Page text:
Borrow Pit Rules - Florida???

Discussion in 'Homesteading Questions' started by momanto, Mar 14, 2005.

  1. momanto

    momanto SW FLORIDA HAPPYLAND

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    please delete this thread, thank you. thanks to all who responded
     
  2. Snowdancer

    Snowdancer Well-Known Member

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    Get out the deed, see if there is a deeded easement on it. Did you do get title insurance when you bought your place or maybe had an easement search done?

    If you can't find it on your deed, go to the county courthouse and have the clerk help you find any copies of your deed and whoever owned it before you bought it. It will be there if at some point someone deeded away their rights.

    I'm sorry that may not help much but when we didn't find any easements on our deed we went to the courthouse and lo & behold there was 2 from approx 30 yrs before!
    Unfortunately in our case there was nothing we could do, but that doesn't mean you can't fight it. Maybe get one of the Environmental groups involved after you've exhausted all other ways to get them to back off.
     

  3. Cabin Fever

    Cabin Fever Life NRA Member since 1976 Supporter

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    Maybe you should build a 3-acre wildlife pond on your own property.
     
  4. Ken Scharabok

    Ken Scharabok In Remembrance

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    "It Turns Out The 3 Acre Lovely Wildlife Area Pond On One End Of Our 41 Acre Parcel Is An Abandoned Borrow Pit From The 60's"

    No, what you likely had was an abandoned mining pit all along. It had just grown into what you consider to be a lovely wildlife area pond.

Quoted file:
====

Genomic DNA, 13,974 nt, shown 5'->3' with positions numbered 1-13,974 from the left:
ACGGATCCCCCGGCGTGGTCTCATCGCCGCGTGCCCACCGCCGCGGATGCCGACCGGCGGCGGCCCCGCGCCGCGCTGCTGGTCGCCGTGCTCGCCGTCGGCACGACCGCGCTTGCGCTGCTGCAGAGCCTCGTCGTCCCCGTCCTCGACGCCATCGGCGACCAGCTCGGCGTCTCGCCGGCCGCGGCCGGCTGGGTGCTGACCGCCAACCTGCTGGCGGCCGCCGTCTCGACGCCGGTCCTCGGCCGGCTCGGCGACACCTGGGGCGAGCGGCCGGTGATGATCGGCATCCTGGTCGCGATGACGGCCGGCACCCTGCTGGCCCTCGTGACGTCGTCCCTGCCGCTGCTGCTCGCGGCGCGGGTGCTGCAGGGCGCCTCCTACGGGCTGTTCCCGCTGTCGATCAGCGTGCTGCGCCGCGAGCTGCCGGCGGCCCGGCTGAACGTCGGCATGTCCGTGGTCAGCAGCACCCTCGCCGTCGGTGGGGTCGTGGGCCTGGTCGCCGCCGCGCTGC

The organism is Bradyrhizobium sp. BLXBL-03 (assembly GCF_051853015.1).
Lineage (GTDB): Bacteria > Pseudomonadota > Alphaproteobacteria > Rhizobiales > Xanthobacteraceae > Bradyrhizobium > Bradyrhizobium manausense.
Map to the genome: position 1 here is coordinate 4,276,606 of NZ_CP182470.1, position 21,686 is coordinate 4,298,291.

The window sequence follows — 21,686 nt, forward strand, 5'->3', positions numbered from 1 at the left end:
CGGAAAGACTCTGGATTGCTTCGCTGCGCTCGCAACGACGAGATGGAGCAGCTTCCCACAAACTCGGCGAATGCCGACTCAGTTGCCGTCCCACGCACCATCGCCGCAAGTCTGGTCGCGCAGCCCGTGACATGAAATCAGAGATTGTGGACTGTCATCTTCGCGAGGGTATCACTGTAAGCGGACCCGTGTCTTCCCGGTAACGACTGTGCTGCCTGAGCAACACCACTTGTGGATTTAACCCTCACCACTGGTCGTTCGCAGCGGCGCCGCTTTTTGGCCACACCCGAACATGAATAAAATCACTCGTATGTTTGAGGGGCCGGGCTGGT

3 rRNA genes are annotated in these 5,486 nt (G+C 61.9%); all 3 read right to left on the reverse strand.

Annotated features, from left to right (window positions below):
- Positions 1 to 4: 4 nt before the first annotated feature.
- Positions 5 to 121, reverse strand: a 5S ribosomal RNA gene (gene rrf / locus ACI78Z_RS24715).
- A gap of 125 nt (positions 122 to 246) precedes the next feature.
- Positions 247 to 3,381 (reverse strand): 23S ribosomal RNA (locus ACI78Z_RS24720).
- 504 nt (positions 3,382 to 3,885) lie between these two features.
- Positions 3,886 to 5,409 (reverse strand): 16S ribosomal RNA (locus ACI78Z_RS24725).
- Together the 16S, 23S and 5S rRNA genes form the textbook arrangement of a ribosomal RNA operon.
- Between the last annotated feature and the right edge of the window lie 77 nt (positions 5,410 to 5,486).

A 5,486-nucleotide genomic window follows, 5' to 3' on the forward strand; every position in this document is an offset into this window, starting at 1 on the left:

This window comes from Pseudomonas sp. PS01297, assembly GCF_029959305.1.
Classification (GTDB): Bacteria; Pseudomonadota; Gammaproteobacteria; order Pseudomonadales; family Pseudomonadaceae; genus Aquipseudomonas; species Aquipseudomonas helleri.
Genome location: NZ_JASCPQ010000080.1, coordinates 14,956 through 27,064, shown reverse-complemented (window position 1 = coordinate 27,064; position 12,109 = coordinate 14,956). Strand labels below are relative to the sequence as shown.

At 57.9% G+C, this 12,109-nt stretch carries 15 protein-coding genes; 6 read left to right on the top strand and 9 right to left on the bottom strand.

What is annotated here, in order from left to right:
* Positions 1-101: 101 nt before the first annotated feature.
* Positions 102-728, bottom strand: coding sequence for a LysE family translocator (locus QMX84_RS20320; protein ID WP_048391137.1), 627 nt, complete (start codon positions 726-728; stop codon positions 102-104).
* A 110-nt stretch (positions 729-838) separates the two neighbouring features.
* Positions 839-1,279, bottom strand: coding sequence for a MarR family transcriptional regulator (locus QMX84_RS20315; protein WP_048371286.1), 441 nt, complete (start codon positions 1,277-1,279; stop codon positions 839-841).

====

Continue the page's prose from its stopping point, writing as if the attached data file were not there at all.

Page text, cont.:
In case you are not aware of it, I am about 99.99% sure the State of Florida own your mineral rights. They have the right to complete erase what you have to dredge it out for phosphate or whatever.

    Contact your local federal government Natural Resources Conservation Agency and get them involved. (May still be called the Soil Conservation Service in some places.) They may be able to prevent the pond from being backfilled. Potential groundwater polution may be an issue here.

    On a couple of occasions I have allowed the county highway department to dump roadside scrapings/ditch cleanouts on low areas of my farm. Lots of interesting (and potential nasty) stuff in it.

    Contact the Florida Sierra Club group also for their opinion.

    Ken Scharabok
     
  5. Darren

    Darren Still an :censored:

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    Ken had some good ideas. I would suggest contacting the Florida agency charged with protecting the environment. The key word is wetland. Ask what regulations permit dumping in a wetland. The other phone call you need to make is to the Army Corps of Engineers. Each district office has a permit section. Play dumb and ask if the highway department has a permit to dump material in a wetland. I suspect you'll get a strong reaction.They have some jurisdiction over wetlands. The Corps is your buddy in this case. I've been in an area where they forced landowners to remove fill they'd placed in a wetland to build up their property. PM me with your geographic location in Florida, central, panhandle, etc. and I'll get the district phone number for you.